Preeclampsia and ESRD: The Role of Shared Risk Factors

Andrea G. Kattah, Dawn C. Scantlebury, Sanket Agarwal, Michelle M. Mielke, Walter A. Rocca, Amy L. Weaver, Lisa E. Vaughan, Virginia M. Miller, Tracey L. Weissgerber, Wendy White, Vesna D. Garovic

Research output: Contribution to journalArticlepeer-review

26 Scopus citations

Abstract

Background Several registry-based studies, using diagnostic codes, have suggested that preeclampsia is a risk factor for end-stage renal disease (ESRD). However, because the 2 diseases share risk factors, the true nature of their association remains uncertain. Our goals were to conduct a population-based study to determine the magnitude of the association between preeclampsia and ESRD and evaluate the role of shared risk factors. Study Design Population-based nested case-control study. Setting & Participants The US Renal Data System was used to identify women with ESRD from a cohort of 34,581 women who gave birth in 1976 to 2010 in Olmsted County, MN. 44 cases of ESRD were identified and each one was matched to 2 controls based on year of birth (±1 year), age at first pregnancy (±2 years), and parity (±1 or ≥4). Predictor Preeclamptic pregnancy, confirmed by medical record review. Outcome ESRD. Measurements Prepregnancy serum creatinine and urine protein measurements were recorded. Comorbid conditions existing prior to pregnancy were abstracted from medical records and included kidney disease, obesity, diabetes, and hypertension. Results There was evidence of kidney disease prior to the first pregnancy in 9 of 44 (21%) cases and 1 of 88 (<1%) controls. Per chart review, 8 of 44 (18%) cases versus 4 of 88 (5%) controls had preeclamptic pregnancies (unadjusted OR, 4.0; 95% CI, 1.21-13.28). Results were similar after independent adjustment for race, education, diabetes, and hypertension prior to pregnancy. However, the association was attenuated and no longer significant after adjustment for obesity (OR, 3.25; 95% CI, 0.93-11.37). Limitations The limited number of ESRD cases and missing data for prepregnancy kidney function. Conclusions Our findings confirm that there is a sizable association between preeclampsia and ESRD; however, obesity is a previously unexplored confounder. Pre-existing kidney disease was common, but not consistently coded or diagnosed.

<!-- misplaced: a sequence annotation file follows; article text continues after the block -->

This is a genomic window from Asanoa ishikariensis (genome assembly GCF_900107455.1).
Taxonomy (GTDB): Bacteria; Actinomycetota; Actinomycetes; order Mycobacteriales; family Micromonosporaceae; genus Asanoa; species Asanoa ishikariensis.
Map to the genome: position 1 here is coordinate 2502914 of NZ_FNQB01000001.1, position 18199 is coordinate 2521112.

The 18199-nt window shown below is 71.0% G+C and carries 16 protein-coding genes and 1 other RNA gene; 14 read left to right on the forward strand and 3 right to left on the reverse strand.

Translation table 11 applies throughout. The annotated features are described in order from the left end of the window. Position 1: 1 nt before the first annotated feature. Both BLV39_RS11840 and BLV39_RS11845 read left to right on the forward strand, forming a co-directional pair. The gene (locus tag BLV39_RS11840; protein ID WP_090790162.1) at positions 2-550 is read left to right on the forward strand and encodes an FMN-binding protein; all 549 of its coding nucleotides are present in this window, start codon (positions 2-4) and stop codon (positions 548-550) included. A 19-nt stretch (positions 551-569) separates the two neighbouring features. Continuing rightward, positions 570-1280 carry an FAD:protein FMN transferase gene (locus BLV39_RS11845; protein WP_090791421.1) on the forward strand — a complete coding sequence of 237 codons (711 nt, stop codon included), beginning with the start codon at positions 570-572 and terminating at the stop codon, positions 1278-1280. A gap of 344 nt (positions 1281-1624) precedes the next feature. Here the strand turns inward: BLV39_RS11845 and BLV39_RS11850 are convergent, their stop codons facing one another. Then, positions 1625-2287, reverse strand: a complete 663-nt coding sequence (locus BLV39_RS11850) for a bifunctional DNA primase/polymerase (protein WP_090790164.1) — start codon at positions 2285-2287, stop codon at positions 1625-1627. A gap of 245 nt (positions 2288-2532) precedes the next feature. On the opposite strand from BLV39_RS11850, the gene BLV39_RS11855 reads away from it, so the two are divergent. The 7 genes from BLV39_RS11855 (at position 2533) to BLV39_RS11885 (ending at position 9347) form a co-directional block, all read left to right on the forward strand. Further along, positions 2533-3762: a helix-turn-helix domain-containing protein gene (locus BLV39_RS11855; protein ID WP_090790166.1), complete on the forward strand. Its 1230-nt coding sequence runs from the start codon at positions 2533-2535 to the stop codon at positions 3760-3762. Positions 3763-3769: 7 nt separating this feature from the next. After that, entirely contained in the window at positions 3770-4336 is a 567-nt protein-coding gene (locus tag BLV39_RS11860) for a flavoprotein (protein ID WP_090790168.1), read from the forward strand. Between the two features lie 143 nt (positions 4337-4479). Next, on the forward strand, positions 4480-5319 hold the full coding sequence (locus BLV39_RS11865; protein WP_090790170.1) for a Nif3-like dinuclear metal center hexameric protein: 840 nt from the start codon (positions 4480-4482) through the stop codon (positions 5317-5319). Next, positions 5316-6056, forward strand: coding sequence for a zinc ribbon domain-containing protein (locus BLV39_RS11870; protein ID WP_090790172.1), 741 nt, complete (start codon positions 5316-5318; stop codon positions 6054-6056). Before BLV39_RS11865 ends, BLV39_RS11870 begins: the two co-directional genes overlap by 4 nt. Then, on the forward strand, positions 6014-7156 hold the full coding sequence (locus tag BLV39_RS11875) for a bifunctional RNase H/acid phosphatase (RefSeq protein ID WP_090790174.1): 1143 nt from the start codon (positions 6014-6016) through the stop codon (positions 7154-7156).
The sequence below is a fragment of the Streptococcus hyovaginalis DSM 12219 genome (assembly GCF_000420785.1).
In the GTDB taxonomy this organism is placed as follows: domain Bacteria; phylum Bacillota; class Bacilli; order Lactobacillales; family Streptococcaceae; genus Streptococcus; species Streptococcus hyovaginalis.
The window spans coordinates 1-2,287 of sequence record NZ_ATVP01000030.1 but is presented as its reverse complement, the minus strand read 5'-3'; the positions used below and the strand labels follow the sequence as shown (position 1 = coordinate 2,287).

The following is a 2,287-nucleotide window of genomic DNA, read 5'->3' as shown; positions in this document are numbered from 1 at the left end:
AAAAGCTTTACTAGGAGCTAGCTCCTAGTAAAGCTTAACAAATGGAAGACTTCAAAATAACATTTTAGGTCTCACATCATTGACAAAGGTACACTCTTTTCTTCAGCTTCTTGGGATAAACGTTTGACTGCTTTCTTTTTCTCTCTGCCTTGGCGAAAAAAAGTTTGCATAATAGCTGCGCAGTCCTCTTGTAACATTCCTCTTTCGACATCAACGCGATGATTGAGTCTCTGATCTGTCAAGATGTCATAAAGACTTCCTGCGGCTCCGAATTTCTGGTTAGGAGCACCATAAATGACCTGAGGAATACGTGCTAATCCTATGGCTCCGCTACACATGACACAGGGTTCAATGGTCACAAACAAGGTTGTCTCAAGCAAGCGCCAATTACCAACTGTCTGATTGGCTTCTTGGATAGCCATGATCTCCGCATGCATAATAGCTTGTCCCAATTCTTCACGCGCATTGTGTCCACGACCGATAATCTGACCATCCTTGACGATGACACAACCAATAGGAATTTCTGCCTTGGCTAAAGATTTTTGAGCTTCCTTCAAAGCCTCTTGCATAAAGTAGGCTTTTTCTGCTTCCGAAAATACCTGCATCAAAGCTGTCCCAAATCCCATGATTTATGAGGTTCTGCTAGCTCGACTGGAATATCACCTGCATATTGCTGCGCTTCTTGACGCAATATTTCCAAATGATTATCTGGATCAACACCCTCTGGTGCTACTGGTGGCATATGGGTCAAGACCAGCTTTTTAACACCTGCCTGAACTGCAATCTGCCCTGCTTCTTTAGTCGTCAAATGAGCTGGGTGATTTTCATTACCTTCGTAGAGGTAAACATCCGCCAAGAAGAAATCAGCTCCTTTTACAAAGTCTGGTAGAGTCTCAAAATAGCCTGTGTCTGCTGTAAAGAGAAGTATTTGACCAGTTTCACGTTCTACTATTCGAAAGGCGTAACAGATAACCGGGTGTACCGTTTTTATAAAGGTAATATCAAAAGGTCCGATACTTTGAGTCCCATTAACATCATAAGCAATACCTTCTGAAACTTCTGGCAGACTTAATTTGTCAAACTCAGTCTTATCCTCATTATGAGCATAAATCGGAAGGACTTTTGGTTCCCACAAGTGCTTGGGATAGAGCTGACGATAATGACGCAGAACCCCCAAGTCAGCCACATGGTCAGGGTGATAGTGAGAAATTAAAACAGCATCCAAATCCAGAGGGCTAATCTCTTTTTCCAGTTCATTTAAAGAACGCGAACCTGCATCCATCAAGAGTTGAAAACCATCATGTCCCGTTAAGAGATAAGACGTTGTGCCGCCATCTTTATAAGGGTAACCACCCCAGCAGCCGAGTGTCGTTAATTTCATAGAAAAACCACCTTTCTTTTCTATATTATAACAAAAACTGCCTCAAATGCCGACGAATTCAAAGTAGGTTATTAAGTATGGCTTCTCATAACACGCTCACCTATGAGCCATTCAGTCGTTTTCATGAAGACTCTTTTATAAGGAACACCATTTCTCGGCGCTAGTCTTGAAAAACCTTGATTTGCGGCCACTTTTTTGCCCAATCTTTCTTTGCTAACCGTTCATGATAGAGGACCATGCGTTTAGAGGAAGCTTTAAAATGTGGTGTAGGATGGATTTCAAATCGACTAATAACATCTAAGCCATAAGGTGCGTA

Original languageEnglish (US)
Pages (from-to)498-505
Number of pages8
JournalAmerican Journal of Kidney Diseases
Volume69
Issue number4
DOIs
StatePublished - Apr 1 2017

Keywords

  • Preeclampsia
  • end-stage renal disease (ESRD)
  • hypertension
  • hypertensive pregnancy disorders
  • obesity
  • pregnancy
  • risk factor
  • toxemia

ASJC Scopus subject areas

  • Nephrology

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